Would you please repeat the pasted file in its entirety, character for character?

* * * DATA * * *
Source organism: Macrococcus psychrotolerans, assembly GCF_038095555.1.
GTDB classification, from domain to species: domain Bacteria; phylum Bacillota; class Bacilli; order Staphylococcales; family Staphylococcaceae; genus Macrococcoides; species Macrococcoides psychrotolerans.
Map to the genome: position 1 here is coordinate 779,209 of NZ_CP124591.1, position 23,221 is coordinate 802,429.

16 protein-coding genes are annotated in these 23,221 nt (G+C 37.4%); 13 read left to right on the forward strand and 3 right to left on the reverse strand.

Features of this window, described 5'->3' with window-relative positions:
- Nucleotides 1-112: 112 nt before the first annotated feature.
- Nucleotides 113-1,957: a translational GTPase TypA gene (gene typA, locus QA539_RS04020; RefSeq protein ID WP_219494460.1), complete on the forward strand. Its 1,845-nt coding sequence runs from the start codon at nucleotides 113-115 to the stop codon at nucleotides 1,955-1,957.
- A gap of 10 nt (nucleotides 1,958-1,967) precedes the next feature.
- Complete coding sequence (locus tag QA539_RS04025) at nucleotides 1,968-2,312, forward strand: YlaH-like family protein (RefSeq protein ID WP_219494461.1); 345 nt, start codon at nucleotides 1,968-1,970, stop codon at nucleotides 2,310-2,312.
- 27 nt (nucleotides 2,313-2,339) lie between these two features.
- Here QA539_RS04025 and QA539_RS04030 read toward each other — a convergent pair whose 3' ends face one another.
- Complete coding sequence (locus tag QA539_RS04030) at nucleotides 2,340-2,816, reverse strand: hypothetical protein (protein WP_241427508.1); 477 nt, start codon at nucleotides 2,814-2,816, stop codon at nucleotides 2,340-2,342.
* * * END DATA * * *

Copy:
Source organism: Macrococcus psychrotolerans, assembly GCF_038095555.1.
GTDB classification, from domain to species: domain Bacteria; phylum Bacillota; class Bacilli; order Staphylococcales; family Staphylococcaceae; genus Macrococcoides; species Macrococcoides psychrotolerans.
Map to the genome: position 1 here is coordinate 779,209 of NZ_CP124591.1, position 23,221 is coordinate 802,429.

16 protein-coding genes are annotated in these 23,221 nt (G+C 37.4%); 13 read left to right on the forward strand and 3 right to left on the reverse strand.

Features of this window, described 5'->3' with window-relative positions:
- Nucleotides 1-112: 112 nt before the first annotated feature.
- Nucleotides 113-1,957: a translational GTPase TypA gene (gene typA, locus QA539_RS04020; RefSeq protein ID WP_219494460.1), complete on the forward strand. Its 1,845-nt coding sequence runs from the start codon at nucleotides 113-115 to the stop codon at nucleotides 1,955-1,957.
- A gap of 10 nt (nucleotides 1,958-1,967) precedes the next feature.
- Complete coding sequence (locus tag QA539_RS04025) at nucleotides 1,968-2,312, forward strand: YlaH-like family protein (RefSeq protein ID WP_219494461.1); 345 nt, start codon at nucleotides 1,968-1,970, stop codon at nucleotides 2,310-2,312.
- 27 nt (nucleotides 2,313-2,339) lie between these two features.
- Here QA539_RS04025 and QA539_RS04030 read toward each other — a convergent pair whose 3' ends face one another.
- Complete coding sequence (locus tag QA539_RS04030) at nucleotides 2,340-2,816, reverse strand: hypothetical protein (protein WP_241427508.1); 477 nt, start codon at nucleotides 2,814-2,816, stop codon at nucleotides 2,340-2,342.